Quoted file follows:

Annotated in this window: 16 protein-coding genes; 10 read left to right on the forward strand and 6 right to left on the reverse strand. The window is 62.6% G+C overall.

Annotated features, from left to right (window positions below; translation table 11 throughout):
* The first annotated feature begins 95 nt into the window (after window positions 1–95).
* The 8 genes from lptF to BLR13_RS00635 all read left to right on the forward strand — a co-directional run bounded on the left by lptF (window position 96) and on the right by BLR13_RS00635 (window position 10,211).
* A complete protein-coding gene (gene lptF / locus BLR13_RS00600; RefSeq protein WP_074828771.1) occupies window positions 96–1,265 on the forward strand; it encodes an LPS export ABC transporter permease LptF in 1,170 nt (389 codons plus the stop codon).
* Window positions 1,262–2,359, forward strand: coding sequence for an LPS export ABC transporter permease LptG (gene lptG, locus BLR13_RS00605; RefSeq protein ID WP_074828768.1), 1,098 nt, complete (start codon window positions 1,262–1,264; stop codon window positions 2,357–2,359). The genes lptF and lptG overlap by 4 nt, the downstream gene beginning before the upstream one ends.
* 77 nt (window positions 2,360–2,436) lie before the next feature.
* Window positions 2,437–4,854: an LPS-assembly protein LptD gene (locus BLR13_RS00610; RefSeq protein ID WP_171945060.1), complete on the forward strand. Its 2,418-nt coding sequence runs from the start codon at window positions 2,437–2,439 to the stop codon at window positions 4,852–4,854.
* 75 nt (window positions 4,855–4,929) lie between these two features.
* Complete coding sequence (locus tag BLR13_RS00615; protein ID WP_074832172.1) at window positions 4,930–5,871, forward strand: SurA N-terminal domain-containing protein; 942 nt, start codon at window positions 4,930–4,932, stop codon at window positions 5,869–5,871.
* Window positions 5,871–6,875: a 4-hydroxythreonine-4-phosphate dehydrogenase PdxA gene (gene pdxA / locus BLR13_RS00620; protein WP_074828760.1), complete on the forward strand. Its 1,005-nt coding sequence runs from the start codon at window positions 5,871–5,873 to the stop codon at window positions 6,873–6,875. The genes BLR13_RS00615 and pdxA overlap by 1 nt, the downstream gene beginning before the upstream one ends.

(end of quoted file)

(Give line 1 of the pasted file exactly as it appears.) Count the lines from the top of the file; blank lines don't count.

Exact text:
Annotated in this window: 16 protein-coding genes; 10 read left to right on the forward strand and 6 right to left on the reverse strand. The window is 62.6% G+C overall.